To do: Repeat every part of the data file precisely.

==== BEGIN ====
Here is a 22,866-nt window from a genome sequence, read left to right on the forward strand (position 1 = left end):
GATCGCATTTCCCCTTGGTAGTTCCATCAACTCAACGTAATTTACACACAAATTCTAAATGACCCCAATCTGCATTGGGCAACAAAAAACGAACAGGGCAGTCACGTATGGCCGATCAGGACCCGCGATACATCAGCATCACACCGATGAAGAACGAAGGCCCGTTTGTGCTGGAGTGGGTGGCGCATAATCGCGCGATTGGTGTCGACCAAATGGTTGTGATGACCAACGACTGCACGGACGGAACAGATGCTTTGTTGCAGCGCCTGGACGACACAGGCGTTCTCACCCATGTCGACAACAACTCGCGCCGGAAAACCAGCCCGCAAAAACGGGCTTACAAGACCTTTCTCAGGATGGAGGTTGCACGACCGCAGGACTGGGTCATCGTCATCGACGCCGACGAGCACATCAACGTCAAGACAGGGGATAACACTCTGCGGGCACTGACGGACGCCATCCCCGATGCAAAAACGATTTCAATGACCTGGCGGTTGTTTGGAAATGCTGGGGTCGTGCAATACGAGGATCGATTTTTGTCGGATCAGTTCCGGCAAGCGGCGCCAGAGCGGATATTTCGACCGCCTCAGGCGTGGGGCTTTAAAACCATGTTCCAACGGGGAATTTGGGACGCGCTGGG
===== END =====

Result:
Here is a 22,866-nt window from a genome sequence, read left to right on the forward strand (position 1 = left end):
GATCGCATTTCCCCTTGGTAGTTCCATCAACTCAACGTAATTTACACACAAATTCTAAATGACCCCAATCTGCATTGGGCAACAAAAAACGAACAGGGCAGTCACGTATGGCCGATCAGGACCCGCGATACATCAGCATCACACCGATGAAGAACGAAGGCCCGTTTGTGCTGGAGTGGGTGGCGCATAATCGCGCGATTGGTGTCGACCAAATGGTTGTGATGACCAACGACTGCACGGACGGAACAGATGCTTTGTTGCAGCGCCTGGACGACACAGGCGTTCTCACCCATGTCGACAACAACTCGCGCCGGAAAACCAGCCCGCAAAAACGGGCTTACAAGACCTTTCTCAGGATGGAGGTTGCACGACCGCAGGACTGGGTCATCGTCATCGACGCCGACGAGCACATCAACGTCAAGACAGGGGATAACACTCTGCGGGCACTGACGGACGCCATCCCCGATGCAAAAACGATTTCAATGACCTGGCGGTTGTTTGGAAATGCTGGGGTCGTGCAATACGAGGATCGATTTTTGTCGGATCAGTTCCGGCAAGCGGCGCCAGAGCGGATATTTCGACCGCCTCAGGCGTGGGGCTTTAAAACCATGTTCCAACGGGGAATTTGGGACGCGCTGGG